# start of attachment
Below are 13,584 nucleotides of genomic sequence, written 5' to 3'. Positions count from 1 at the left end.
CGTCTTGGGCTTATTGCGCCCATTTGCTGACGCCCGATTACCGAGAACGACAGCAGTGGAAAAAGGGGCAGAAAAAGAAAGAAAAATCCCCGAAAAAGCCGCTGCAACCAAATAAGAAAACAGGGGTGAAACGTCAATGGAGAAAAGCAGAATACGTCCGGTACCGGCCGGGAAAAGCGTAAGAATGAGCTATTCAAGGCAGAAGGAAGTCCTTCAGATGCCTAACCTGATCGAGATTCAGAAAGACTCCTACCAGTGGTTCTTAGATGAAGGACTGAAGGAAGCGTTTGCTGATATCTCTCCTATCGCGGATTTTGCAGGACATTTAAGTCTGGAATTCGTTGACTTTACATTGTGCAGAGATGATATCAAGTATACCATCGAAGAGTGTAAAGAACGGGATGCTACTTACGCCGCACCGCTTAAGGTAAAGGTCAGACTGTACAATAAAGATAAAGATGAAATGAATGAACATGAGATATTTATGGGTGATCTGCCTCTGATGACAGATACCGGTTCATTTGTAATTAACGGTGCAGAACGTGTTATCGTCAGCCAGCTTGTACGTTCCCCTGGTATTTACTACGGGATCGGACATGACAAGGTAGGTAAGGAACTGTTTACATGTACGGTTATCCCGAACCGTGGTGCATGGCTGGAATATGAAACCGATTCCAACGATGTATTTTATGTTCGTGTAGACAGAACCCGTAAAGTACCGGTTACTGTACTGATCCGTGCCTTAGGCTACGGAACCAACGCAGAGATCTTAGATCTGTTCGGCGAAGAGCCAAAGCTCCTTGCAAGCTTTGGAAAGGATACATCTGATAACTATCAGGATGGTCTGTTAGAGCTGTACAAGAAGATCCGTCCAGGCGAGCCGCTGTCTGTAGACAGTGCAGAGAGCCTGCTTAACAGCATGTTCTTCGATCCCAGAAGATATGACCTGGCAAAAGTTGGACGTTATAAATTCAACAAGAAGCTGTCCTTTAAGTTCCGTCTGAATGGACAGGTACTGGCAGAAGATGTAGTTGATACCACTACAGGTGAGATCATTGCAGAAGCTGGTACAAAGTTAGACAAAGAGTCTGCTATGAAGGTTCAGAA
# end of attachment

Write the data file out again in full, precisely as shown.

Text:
Below are 13,584 nucleotides of genomic sequence, written 5' to 3'. Positions count from 1 at the left end.
CGTCTTGGGCTTATTGCGCCCATTTGCTGACGCCCGATTACCGAGAACGACAGCAGTGGAAAAAGGGGCAGAAAAAGAAAGAAAAATCCCCGAAAAAGCCGCTGCAACCAAATAAGAAAACAGGGGTGAAACGTCAATGGAGAAAAGCAGAATACGTCCGGTACCGGCCGGGAAAAGCGTAAGAATGAGCTATTCAAGGCAGAAGGAAGTCCTTCAGATGCCTAACCTGATCGAGATTCAGAAAGACTCCTACCAGTGGTTCTTAGATGAAGGACTGAAGGAAGCGTTTGCTGATATCTCTCCTATCGCGGATTTTGCAGGACATTTAAGTCTGGAATTCGTTGACTTTACATTGTGCAGAGATGATATCAAGTATACCATCGAAGAGTGTAAAGAACGGGATGCTACTTACGCCGCACCGCTTAAGGTAAAGGTCAGACTGTACAATAAAGATAAAGATGAAATGAATGAACATGAGATATTTATGGGTGATCTGCCTCTGATGACAGATACCGGTTCATTTGTAATTAACGGTGCAGAACGTGTTATCGTCAGCCAGCTTGTACGTTCCCCTGGTATTTACTACGGGATCGGACATGACAAGGTAGGTAAGGAACTGTTTACATGTACGGTTATCCCGAACCGTGGTGCATGGCTGGAATATGAAACCGATTCCAACGATGTATTTTATGTTCGTGTAGACAGAACCCGTAAAGTACCGGTTACTGTACTGATCCGTGCCTTAGGCTACGGAACCAACGCAGAGATCTTAGATCTGTTCGGCGAAGAGCCAAAGCTCCTTGCAAGCTTTGGAAAGGATACATCTGATAACTATCAGGATGGTCTGTTAGAGCTGTACAAGAAGATCCGTCCAGGCGAGCCGCTGTCTGTAGACAGTGCAGAGAGCCTGCTTAACAGCATGTTCTTCGATCCCAGAAGATATGACCTGGCAAAAGTTGGACGTTATAAATTCAACAAGAAGCTGTCCTTTAAGTTCCGTCTGAATGGACAGGTACTGGCAGAAGATGTAGTTGATACCACTACAGGTGAGATCATTGCAGAAGCTGGTACAAAGTTAGACAAAGAGTCTGCTATGAAGGTTCAGAA